Apple was currently testing iPhones with USB-C port

Apple was testing iPhones with USB-C port, but the first equipped devices did not arrive until next year, at the earliest.

Apple could soon change the charging port of its iPhone. According to a Bloomberg report, the company was currently testing iPhones and adapters that provide a port USB-C, a connection already used by MacBooks and other iPads, without supporting the vast majority of devices outside the Apple ecosystem. Engadget contacted the Cupertino company on the subject, without response, for the moment, from the interested party.

Apple was testing iPhones with USB-C port

According to Bloomberg’s sources, the adapter in test could “future iPhones work with accessories designed for the current Lightning connector”. It would therefore be a question of a Lightning-USB-C adapter for credit card readers or external drives, for example, which will plug into existing iPhones. The Bloomberg report also states that if Apple “decided to continue on this path, this change will not occur before 2023, at the earliest”.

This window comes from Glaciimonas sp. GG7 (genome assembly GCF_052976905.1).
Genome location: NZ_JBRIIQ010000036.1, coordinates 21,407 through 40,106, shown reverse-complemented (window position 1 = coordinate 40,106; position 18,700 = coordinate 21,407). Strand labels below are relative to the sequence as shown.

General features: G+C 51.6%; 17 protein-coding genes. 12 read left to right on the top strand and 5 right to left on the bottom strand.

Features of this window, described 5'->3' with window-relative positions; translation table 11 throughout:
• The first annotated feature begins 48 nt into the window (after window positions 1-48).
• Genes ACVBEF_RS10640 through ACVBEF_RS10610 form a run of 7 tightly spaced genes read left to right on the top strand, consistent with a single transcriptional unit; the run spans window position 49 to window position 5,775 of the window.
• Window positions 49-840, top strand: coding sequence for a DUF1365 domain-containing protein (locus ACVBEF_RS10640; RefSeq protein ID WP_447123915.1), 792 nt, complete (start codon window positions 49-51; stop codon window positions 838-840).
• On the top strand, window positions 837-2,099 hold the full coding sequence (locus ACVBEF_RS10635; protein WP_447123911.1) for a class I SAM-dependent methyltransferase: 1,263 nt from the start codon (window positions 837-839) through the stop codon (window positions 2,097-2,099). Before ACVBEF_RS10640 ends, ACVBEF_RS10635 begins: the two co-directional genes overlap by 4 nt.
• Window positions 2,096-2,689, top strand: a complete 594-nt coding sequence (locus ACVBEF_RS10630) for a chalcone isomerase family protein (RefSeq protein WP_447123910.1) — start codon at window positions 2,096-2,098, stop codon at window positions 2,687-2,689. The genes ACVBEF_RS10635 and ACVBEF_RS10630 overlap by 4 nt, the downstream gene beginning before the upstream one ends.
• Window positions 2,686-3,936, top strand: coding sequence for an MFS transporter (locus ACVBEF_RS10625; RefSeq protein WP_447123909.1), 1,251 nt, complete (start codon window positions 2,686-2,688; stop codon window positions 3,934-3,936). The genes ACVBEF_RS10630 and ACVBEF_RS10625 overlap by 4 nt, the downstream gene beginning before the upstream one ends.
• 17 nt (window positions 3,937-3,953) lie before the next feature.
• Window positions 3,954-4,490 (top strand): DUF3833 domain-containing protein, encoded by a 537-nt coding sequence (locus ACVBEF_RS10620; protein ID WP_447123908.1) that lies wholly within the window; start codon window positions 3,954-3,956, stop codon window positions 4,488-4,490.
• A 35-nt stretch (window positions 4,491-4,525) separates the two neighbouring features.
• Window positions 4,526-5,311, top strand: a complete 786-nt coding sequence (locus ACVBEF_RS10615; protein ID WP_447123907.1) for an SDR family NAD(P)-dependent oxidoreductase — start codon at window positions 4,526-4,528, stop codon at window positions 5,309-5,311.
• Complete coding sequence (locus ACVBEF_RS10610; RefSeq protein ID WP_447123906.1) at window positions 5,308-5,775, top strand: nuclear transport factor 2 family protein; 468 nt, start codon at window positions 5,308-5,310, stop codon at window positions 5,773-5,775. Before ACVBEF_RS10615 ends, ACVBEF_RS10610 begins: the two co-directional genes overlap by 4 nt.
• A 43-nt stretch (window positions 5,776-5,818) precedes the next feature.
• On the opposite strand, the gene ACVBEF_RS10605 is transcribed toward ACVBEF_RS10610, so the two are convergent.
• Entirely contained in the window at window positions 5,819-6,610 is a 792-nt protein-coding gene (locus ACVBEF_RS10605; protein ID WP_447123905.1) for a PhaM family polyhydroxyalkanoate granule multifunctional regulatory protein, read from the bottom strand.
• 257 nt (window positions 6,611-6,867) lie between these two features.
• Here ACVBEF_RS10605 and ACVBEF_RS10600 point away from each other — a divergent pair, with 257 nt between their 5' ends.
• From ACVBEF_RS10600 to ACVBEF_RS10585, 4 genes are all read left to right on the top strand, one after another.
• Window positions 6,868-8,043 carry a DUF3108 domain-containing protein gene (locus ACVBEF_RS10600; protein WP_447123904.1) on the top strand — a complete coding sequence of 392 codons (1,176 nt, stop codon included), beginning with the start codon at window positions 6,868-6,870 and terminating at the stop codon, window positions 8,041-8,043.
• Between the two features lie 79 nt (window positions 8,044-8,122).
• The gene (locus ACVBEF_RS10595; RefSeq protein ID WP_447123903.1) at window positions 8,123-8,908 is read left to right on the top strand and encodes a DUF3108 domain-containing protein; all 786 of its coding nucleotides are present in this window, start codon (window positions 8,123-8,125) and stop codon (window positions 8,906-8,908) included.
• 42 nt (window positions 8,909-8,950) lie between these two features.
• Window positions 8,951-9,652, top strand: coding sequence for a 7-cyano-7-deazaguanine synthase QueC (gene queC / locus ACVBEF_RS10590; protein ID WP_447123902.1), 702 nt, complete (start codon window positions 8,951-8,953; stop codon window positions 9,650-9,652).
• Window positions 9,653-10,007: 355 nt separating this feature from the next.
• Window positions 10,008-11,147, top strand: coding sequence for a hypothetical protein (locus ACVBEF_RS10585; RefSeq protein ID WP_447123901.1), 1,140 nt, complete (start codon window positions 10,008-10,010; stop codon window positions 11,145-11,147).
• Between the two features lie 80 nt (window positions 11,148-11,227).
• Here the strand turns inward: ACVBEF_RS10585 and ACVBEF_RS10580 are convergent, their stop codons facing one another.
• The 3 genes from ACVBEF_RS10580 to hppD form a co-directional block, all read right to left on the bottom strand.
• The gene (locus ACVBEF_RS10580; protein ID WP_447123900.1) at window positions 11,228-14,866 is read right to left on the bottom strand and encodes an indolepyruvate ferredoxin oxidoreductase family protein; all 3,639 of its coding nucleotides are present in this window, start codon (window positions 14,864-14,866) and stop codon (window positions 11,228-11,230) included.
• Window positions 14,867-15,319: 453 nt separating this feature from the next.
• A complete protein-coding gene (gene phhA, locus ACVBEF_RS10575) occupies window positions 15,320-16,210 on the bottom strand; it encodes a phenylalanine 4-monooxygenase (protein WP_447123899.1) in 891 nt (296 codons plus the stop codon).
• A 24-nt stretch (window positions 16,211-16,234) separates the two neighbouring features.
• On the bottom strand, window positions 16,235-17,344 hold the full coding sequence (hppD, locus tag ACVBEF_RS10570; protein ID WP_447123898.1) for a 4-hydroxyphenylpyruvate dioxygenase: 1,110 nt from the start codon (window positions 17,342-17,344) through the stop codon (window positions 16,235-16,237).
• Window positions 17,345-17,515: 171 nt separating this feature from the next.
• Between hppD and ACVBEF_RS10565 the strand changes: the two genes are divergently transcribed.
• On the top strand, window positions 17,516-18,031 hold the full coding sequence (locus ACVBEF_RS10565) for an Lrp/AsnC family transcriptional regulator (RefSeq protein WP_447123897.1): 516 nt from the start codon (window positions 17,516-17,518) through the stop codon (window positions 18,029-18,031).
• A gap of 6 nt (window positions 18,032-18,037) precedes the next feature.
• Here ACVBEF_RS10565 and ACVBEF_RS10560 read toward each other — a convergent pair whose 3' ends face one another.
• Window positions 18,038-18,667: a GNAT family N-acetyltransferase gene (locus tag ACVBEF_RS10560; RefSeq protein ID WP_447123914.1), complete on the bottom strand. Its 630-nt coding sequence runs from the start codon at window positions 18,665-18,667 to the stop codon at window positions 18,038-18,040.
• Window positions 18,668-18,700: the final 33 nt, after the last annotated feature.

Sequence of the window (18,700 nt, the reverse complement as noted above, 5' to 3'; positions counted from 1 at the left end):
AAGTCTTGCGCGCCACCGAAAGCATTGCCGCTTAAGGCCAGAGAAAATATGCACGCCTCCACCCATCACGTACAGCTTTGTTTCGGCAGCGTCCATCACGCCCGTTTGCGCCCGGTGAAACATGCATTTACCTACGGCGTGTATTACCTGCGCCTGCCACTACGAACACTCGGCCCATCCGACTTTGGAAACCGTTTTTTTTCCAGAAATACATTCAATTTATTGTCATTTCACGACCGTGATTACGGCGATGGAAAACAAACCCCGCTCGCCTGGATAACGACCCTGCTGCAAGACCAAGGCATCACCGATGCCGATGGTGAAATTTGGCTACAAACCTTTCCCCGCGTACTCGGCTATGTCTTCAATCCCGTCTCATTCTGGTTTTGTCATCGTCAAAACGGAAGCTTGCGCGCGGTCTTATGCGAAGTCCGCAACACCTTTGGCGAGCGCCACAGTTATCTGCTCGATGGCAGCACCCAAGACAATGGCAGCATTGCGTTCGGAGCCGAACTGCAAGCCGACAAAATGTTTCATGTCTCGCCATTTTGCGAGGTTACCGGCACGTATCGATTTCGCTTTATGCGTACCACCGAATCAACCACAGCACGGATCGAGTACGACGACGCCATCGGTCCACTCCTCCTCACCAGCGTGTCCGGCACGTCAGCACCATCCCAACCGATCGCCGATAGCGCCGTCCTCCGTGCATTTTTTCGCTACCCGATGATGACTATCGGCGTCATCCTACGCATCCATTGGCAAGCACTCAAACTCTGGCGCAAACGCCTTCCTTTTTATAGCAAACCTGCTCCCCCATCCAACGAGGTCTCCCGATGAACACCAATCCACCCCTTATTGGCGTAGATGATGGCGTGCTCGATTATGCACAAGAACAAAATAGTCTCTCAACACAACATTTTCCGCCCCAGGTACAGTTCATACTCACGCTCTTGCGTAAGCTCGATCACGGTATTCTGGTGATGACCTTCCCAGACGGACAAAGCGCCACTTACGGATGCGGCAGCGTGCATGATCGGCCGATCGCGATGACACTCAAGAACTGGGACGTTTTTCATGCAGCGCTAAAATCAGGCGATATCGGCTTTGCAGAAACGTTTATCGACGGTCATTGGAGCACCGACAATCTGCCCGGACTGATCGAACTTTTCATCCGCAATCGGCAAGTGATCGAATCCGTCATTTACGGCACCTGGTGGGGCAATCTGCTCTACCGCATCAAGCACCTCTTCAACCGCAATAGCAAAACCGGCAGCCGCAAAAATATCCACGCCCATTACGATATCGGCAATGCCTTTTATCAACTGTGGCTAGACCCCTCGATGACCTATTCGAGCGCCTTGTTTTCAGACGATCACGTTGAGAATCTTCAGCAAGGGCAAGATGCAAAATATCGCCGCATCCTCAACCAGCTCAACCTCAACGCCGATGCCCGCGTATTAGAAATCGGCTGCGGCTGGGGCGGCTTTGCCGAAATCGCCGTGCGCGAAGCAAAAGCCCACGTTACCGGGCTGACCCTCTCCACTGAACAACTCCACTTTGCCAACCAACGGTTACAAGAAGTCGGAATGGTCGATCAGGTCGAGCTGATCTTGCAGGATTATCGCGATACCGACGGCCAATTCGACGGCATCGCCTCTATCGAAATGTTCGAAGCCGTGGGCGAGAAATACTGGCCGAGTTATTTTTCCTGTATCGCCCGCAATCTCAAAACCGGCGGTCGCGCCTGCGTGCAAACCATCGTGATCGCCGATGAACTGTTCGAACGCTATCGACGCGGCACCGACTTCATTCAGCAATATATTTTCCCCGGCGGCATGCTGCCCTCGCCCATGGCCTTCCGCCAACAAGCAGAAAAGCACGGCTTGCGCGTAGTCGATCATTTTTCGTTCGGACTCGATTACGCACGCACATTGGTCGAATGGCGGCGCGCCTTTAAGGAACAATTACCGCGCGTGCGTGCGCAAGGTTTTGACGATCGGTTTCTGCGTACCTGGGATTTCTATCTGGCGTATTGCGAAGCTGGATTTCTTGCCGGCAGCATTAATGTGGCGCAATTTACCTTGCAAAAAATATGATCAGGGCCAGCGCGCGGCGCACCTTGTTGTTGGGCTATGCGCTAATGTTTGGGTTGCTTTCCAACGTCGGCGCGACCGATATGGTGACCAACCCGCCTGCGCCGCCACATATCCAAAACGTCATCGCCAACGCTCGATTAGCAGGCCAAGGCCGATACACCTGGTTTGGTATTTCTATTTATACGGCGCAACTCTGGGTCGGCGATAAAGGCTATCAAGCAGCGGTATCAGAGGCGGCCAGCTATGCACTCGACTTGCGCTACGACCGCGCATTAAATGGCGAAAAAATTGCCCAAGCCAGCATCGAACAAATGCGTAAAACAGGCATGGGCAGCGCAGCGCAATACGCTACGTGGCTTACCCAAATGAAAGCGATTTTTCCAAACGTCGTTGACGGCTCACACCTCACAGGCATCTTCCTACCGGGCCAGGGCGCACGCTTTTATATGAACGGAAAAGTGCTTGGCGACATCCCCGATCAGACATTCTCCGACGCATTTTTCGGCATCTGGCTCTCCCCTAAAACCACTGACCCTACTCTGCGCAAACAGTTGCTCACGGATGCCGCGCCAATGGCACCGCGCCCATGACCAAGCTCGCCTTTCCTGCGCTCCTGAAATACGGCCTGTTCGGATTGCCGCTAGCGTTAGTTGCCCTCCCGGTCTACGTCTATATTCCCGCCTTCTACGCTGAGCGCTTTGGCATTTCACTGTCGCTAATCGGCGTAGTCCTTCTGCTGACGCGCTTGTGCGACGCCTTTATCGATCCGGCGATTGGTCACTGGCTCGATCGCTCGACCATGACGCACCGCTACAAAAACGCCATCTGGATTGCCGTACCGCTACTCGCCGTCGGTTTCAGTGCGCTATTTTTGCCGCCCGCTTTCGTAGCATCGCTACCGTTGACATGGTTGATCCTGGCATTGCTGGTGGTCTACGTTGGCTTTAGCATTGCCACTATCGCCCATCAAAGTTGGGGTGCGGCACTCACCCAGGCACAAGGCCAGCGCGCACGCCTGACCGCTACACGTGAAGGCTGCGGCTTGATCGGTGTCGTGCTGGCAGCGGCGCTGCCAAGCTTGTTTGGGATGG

Although the Cupertino company’s decision to change technology for this port has been the subject of much ridicule, switching to USB-C would actually be very welcome. Today’s largest connection standard is only slightly larger than Lightning, but can deliver more power and transfer data faster. It would also, of course, come easily to those who already use USB-C to charge their other devices and need to carry around a Lightning cable just for the iPhone.

But the first equipped devices would not arrive until next year, at the earliest.

Apple’s motives, on the other hand, may not be entirely altruistic. Indeed, the European Union has been pushing for several years for the adoption of a universal standard for charging smartphones. Newly, a bill would even make USB-C mandatory on these devices. The fact that Apple is testing iPhones with USB-C means that the tech giant would comply with this legislation, even if it is not yet effective. And if it were to be, the fact of having only UBS-C, or almost, also reduces electronic waste.

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